The Boston Globe (Editorial)
March 7, 2008 - 6:20pm

IF ISRAEL'S aims in striking at Hamas forces in Gaza this past week were to weaken the Islamist movement politically and deter it from continuing to launch rockets into Israel, early signs suggest the operation did not succeed. Before contemplating another such attack against Hamas fighters embedded among civilians in tightly packed urban locations, Israeli leaders ought to ask themselves whether tactics such as these stand any chance of achieving the desired goals.

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If not - if the carnage in Gaza has only served to strengthen Hamas politically and raise new questions about Israel's deterrence capability - Prime Minister Ehud Olmert and Defense Minister Ehud Barak would be wise to reconsider their options.

Televised images of Palestinian children and women buried under the rubble from Israeli missiles are used by Hamas to justify its methods and objectives. Those gruesome scenes serve Hamas's argument against the peace talks that Palestinian President Mahmoud Abbas has been conducting with Israel, and justify what Hamas figures have been calling the Hezbollah strategy - a military war of attrition against Israel.

Israeli leaders must consider the possibility that they have fallen into a Hamas trap, one that Iran had a hand in springing. Hezbollah and Hamas differ in significant ways. Iran has older and closer ties to the Lebanese Shi'ite movement Hezbollah than to Hamas, but what they have in common is that both are now receiving money, weapons, and training from Iran.

Israel, the Arab states, and the United States share an interest in depriving Iran of Arab proxies that it can use for its own purposes. So Israel should seek to remove Hamas from the Iranian orbit. This was the aim of Saudi Arabia's short-lived initiative last summer to shepherd Hamas and Abbas's Fatah movement into a Palestinian unity government.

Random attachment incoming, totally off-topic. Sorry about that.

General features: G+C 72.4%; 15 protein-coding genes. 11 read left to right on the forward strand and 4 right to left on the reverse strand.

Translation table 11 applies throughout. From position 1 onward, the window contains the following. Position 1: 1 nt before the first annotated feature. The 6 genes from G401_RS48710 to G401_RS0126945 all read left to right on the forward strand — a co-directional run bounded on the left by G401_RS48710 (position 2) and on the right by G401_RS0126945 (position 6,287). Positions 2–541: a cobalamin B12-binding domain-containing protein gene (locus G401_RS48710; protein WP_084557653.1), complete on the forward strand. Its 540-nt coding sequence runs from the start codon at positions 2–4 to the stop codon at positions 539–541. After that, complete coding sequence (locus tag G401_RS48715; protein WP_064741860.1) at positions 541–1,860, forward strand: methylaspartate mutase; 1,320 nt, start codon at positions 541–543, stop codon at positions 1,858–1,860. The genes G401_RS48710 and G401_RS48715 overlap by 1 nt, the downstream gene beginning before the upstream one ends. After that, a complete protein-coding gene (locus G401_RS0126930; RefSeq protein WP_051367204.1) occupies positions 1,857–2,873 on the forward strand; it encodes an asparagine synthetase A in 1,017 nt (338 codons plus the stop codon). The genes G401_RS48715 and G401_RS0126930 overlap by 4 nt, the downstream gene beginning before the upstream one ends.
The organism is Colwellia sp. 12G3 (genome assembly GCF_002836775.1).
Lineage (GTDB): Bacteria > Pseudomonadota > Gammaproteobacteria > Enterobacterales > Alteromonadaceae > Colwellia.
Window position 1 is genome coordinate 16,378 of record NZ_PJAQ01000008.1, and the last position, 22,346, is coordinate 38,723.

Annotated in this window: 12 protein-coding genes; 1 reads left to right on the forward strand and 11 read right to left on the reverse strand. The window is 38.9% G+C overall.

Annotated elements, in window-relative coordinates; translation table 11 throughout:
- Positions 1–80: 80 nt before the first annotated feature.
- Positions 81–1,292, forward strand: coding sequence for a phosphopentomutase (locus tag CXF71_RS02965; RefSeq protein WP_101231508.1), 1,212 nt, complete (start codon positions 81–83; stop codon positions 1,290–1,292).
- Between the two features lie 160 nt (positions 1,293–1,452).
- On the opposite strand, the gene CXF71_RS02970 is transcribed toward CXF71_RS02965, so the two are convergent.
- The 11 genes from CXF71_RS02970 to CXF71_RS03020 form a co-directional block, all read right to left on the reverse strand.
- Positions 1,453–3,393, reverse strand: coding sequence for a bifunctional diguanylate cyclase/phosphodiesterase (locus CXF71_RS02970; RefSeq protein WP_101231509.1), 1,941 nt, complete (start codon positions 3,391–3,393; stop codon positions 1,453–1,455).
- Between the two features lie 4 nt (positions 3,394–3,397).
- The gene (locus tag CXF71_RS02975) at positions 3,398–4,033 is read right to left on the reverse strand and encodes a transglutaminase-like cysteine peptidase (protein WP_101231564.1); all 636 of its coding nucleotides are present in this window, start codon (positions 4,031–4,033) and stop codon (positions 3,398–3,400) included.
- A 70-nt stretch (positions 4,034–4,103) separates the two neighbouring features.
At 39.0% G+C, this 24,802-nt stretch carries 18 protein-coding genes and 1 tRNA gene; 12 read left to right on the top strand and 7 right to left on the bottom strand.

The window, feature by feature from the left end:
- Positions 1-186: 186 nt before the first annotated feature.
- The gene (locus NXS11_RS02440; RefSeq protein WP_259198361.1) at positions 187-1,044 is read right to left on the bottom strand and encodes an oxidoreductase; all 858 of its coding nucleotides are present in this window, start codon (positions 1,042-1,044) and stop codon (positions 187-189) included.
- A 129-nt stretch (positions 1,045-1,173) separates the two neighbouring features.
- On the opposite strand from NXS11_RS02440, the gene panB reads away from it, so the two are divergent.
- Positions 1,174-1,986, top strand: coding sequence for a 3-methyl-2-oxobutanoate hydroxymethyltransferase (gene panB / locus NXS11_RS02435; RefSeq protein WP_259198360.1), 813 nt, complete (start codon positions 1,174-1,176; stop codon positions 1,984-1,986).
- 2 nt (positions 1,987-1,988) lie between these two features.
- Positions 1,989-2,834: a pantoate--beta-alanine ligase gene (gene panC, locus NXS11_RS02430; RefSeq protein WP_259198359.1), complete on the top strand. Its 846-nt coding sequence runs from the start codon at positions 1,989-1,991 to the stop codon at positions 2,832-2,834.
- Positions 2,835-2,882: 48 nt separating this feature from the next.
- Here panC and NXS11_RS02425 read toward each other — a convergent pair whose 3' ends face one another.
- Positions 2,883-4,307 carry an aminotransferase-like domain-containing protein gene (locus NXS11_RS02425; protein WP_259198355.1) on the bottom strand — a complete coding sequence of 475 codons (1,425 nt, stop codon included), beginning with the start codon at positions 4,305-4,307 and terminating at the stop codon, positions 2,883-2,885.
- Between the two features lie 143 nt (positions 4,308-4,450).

There are risks in all Israel's options. But if their decision-making could be insulated from domestic politics, it would make sense for Olmert and Barak to revisit previous Hamas proposals for a cease-fire. Palestinians and Israelis who have had contact with Hamas leaders say there are differences, at least on the level of tactics, between the more pragmatic and the more hardline currents in the movement. Whatever those differences, it would be nearly impossible politically for Hamas to reject a cease-fire that is certain to be welcomed by the Palestinian public, particularly by Gazans living under Hamas rule.

Once a cease-fire is in place, Israel should do everything it can to reach a negotiated two-state peace agreement with Abbas. If put to a referendum, any such agreement is bound to be approved by majorities of Israelis and Palestinians alike. This would be the soundest way to stop the rockets and missiles.


American Task Force on Palestine - 1634 Eye St. NW, Suite 725, Washington DC 20006 - Telephone: 202-262-0017